If any unresolved problems remain from running configure then fix them by editing your local GNUmakedefs appropriately. For example, if you have a library installed in an odd location that configure did not guess, then fix it here. The meaning of each variable is explained in the generic GNUmakedefs (which must not be modified, read its prologue). To see what gmake thinks the final variable definitions are you can use

        % gmake show
    from any Miriad directory that contains a GNUmakefile. Of the many reported, only those variables relating to compilers and libraries should be of any consequence and they are the only ones that can be modified. You may also find
        % gmake help

    Check that $MIR/inc/, delivered with the Miriad source code, matches the corresponding file that was (or should have been) installed with the RPFITS library. If not, it probably means that your version of librpfits.a is stale and you will need to update it (this should never be a problem if it came from a recent Miriad binary distribution).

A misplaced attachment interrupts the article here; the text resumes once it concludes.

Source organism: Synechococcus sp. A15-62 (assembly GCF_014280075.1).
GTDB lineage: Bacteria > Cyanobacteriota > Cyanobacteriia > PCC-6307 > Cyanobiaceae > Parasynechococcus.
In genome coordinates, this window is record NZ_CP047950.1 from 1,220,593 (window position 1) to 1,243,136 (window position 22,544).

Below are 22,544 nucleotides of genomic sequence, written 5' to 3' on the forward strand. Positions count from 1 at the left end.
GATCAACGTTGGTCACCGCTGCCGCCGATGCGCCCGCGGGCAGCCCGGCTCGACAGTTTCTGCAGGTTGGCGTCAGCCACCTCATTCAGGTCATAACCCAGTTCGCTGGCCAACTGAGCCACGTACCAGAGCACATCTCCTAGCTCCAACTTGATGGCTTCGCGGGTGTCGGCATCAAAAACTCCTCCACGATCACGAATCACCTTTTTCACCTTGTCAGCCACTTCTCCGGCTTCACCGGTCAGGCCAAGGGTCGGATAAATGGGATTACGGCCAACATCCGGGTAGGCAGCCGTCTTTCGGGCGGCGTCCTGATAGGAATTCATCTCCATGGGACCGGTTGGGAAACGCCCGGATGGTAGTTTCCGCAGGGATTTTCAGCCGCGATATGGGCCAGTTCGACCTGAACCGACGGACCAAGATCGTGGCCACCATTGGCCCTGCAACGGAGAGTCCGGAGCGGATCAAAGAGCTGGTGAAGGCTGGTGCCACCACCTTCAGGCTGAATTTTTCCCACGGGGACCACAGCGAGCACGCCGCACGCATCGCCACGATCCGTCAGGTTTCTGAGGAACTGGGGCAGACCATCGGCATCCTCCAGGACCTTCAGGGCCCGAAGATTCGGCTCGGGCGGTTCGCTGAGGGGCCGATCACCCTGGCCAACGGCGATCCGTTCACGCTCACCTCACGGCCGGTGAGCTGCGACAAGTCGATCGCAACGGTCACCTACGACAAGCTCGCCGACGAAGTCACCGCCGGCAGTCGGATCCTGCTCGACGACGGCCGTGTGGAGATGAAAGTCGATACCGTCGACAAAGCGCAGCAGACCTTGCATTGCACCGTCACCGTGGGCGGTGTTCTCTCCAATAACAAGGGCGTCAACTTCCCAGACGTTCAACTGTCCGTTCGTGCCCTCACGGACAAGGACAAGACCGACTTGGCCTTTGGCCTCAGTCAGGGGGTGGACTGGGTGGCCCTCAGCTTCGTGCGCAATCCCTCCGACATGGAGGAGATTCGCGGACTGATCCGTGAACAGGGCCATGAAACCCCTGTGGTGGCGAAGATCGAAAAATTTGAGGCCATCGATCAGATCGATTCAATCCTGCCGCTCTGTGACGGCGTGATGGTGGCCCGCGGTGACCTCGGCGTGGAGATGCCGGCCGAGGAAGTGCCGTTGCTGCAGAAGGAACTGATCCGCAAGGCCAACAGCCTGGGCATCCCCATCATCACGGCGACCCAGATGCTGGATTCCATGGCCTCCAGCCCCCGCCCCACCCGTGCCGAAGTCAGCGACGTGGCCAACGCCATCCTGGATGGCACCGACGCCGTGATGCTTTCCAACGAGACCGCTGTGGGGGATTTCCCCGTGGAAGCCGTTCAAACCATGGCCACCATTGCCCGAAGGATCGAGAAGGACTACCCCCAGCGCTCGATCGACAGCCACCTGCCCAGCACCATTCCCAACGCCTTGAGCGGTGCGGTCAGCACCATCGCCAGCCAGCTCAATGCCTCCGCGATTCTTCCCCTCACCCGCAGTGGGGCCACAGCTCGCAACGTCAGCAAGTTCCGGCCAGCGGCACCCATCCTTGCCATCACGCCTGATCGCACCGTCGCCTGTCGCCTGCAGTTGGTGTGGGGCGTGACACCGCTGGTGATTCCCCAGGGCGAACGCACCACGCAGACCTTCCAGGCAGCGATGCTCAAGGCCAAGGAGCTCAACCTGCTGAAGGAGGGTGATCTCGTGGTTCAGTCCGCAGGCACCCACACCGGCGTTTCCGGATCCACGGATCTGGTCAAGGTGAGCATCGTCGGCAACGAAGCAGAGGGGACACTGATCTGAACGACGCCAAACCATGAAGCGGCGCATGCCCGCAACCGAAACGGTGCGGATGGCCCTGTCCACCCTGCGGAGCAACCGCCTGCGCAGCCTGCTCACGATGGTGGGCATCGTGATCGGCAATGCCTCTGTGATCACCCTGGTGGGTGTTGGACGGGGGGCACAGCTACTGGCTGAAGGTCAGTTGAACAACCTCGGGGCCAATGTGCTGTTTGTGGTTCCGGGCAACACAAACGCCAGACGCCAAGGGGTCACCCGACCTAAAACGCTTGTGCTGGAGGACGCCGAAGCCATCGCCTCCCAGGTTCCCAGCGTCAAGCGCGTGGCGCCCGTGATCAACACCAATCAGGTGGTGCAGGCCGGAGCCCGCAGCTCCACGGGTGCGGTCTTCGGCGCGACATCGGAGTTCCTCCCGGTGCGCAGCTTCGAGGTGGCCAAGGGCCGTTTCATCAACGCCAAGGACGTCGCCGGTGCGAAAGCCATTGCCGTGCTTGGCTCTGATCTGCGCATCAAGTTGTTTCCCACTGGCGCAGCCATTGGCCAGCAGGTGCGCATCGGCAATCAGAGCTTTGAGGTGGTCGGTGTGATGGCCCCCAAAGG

Likewise, the version reported at the top of $MIR/inc/wcslib/CHANGES should match that of the version of libwcs.a that you have installed (as it should always do if it came from a recent Miriad binary distribution).

    If you are porting Miriad to an unrecognized platform, scan the generic GNUmakedefs for the string "$(MIRARCH)", this will give you a pretty good idea of what is required. There is usually very little to be done, the main distinction is between big- or little-endian IEEE floating point formats which is controlled from GNUmakedefs via the computed variable SUBS$(MIRARCH), as explained in GNUmakedefs. The preprocessors, ratty, intf2c, and cpp, can often be appeased simply by substituting $(MIRARCH) with the name of a similar system as is done in several of the specialized GNUmakedefs which you can use for guidance. In the worst case you may need to modify Miriad code. If so, please report the changes required so that others may benefit from them.